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Abstract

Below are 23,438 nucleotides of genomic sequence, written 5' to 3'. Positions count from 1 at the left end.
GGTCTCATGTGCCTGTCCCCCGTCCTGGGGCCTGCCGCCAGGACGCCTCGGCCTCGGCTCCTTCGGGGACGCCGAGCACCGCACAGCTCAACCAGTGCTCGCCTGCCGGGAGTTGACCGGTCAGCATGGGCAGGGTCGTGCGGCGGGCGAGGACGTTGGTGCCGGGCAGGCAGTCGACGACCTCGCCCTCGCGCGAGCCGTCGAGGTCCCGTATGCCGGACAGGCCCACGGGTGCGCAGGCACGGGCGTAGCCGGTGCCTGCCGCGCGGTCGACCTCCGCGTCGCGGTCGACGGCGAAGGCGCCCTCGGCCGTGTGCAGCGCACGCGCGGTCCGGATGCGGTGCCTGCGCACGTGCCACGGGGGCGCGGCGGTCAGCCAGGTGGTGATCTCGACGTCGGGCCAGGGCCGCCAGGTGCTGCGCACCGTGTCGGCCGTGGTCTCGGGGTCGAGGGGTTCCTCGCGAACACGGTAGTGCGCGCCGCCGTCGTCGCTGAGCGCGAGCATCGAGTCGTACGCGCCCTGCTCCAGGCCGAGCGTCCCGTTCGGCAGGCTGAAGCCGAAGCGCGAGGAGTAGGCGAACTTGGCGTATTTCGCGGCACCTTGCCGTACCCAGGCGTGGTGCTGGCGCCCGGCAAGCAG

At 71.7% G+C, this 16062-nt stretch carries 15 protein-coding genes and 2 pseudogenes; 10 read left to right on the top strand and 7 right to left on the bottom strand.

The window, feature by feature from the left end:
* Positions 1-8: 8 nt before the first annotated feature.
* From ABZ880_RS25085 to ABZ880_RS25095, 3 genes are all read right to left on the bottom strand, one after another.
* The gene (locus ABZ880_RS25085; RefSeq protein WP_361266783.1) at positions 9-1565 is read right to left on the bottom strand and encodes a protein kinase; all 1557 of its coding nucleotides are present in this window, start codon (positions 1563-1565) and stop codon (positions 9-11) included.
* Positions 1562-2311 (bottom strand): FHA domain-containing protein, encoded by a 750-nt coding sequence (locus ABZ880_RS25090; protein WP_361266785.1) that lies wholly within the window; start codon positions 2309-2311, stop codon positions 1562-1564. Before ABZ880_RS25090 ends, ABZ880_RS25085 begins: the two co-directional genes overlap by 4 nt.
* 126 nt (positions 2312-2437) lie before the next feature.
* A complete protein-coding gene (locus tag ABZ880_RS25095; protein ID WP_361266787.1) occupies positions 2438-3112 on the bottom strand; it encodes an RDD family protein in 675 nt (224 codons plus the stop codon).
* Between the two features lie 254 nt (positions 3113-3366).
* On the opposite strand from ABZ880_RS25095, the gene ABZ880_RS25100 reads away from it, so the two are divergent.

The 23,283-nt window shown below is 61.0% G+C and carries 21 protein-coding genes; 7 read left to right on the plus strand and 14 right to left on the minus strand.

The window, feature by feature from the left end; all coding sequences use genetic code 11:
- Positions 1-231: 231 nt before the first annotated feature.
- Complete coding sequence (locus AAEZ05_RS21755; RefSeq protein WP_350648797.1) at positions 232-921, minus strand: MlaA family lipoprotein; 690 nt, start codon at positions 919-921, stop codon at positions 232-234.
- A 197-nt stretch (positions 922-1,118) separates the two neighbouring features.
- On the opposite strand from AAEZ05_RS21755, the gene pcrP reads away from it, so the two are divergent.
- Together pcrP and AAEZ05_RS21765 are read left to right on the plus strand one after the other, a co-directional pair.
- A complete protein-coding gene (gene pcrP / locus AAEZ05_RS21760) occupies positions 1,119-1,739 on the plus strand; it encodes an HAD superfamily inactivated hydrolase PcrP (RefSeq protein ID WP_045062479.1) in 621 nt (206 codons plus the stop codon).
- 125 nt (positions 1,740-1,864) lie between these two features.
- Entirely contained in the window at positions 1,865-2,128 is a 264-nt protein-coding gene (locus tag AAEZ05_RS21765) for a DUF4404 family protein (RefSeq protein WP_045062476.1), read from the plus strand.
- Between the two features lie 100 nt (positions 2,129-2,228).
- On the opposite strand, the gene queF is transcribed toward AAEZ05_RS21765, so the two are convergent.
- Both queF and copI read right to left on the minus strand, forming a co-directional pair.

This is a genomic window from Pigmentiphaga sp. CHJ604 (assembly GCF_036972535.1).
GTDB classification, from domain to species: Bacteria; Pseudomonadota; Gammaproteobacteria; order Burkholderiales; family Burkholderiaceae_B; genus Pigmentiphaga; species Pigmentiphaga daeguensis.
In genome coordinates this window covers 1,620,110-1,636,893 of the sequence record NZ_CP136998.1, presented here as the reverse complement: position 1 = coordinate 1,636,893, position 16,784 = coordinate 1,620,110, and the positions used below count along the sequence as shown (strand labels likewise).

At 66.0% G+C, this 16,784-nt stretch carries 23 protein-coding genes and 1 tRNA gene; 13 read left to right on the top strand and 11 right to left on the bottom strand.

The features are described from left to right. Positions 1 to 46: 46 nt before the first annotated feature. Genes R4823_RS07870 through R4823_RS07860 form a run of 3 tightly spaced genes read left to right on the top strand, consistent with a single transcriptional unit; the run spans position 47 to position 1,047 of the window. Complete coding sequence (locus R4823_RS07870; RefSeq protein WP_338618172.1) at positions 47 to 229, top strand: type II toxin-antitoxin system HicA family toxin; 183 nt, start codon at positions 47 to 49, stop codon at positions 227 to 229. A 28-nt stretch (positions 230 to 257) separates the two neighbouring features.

Alison Kadlec brings Deweyan Pragmatist principles to bear on the challenge of overcoming power asymmetries in public deliberation. This enables the design of settings and processes in which citizens of every social class, educational level, and cultural background can participate effectively. These ideas, on the design of democratic deliberative forums, appear as the concluding chapter of a larger work devoted to elaborating a “critical pragmatism.” Kadlec addresses the frequent criticism that Dewey is insufficiently critical – that he lacks a theory of social structures of power, and of the distortions of communication that result from the exercise of that power. She does a great service in bringing out the politically critical dimension in Dewey’s thought, and systematically refuting the mistaken reading of Dewey as insensitive to power relations. This exploration of Dewey's critical pragmatism generates a lively comparison and contrast with Habermasian critical theory.

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